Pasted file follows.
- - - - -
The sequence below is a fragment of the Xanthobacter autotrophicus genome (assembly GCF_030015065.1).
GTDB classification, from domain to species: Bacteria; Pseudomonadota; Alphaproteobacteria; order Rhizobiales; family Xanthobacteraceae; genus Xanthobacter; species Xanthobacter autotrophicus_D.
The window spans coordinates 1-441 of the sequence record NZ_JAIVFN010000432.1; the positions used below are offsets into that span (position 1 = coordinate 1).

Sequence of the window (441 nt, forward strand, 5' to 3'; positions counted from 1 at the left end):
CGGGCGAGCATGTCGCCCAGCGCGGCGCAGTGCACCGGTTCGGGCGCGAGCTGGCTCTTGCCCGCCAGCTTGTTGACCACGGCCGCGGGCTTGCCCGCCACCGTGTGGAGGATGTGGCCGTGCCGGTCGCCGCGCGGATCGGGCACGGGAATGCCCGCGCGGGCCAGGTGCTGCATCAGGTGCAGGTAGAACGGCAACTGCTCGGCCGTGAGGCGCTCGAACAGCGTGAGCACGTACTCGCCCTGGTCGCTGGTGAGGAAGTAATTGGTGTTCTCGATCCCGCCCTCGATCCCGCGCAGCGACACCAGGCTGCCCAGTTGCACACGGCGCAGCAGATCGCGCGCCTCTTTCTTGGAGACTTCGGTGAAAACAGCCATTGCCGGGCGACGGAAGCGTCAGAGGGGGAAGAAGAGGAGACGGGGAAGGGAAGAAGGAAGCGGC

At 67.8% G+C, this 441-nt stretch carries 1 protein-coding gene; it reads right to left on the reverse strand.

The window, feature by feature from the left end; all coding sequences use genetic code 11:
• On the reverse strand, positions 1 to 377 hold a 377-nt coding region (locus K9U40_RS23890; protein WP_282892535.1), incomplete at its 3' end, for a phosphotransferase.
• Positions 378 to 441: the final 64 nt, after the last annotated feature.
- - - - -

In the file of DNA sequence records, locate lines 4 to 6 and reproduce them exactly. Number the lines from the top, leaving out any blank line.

Sequence of the window (441 nt, forward strand, 5' to 3'; positions counted from 1 at the left end):
CGGGCGAGCATGTCGCCCAGCGCGGCGCAGTGCACCGGTTCGGGCGCGAGCTGGCTCTTGCCCGCCAGCTTGTTGACCACGGCCGCGGGCTTGCCCGCCACCGTGTGGAGGATGTGGCCGTGCCGGTCGCCGCGCGGATCGGGCACGGGAATGCCCGCGCGGGCCAGGTGCTGCATCAGGTGCAGGTAGAACGGCAACTGCTCGGCCGTGAGGCGCTCGAACAGCGTGAGCACGTACTCGCCCTGGTCGCTGGTGAGGAAGTAATTGGTGTTCTCGATCCCGCCCTCGATCCCGCGCAGCGACACCAGGCTGCCCAGTTGCACACGGCGCAGCAGATCGCGCGCCTCTTTCTTGGAGACTTCGGTGAAAACAGCCATTGCCGGGCGACGGAAGCGTCAGAGGGGGAAGAAGAGGAGACGGGGAAGGGAAGAAGGAAGCGGC

At 67.8% G+C, this 441-nt stretch carries 1 protein-coding gene; it reads right to left on the reverse strand.